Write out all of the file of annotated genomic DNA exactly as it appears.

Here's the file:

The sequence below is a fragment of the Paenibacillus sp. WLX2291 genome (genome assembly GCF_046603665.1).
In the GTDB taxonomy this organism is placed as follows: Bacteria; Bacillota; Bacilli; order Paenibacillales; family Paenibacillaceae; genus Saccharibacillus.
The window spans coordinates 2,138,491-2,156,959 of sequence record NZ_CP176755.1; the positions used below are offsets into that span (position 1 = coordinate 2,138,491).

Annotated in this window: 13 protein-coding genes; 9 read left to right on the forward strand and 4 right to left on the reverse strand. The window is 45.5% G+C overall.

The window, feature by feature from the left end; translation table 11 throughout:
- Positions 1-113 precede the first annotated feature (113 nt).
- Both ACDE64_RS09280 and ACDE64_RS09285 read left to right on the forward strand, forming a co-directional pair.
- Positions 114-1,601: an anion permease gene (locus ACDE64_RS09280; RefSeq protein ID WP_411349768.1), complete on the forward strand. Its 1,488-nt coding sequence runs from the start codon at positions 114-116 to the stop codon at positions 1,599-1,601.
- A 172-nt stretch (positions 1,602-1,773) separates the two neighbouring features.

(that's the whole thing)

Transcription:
The sequence below is a fragment of the Paenibacillus sp. WLX2291 genome (genome assembly GCF_046603665.1).
In the GTDB taxonomy this organism is placed as follows: Bacteria; Bacillota; Bacilli; order Paenibacillales; family Paenibacillaceae; genus Saccharibacillus.
The window spans coordinates 2,138,491-2,156,959 of sequence record NZ_CP176755.1; the positions used below are offsets into that span (position 1 = coordinate 2,138,491).

Annotated in this window: 13 protein-coding genes; 9 read left to right on the forward strand and 4 right to left on the reverse strand. The window is 45.5% G+C overall.

The window, feature by feature from the left end; translation table 11 throughout:
- Positions 1-113 precede the first annotated feature (113 nt).
- Both ACDE64_RS09280 and ACDE64_RS09285 read left to right on the forward strand, forming a co-directional pair.
- Positions 114-1,601: an anion permease gene (locus ACDE64_RS09280; RefSeq protein ID WP_411349768.1), complete on the forward strand. Its 1,488-nt coding sequence runs from the start codon at positions 114-116 to the stop codon at positions 1,599-1,601.
- A 172-nt stretch (positions 1,602-1,773) separates the two neighbouring features.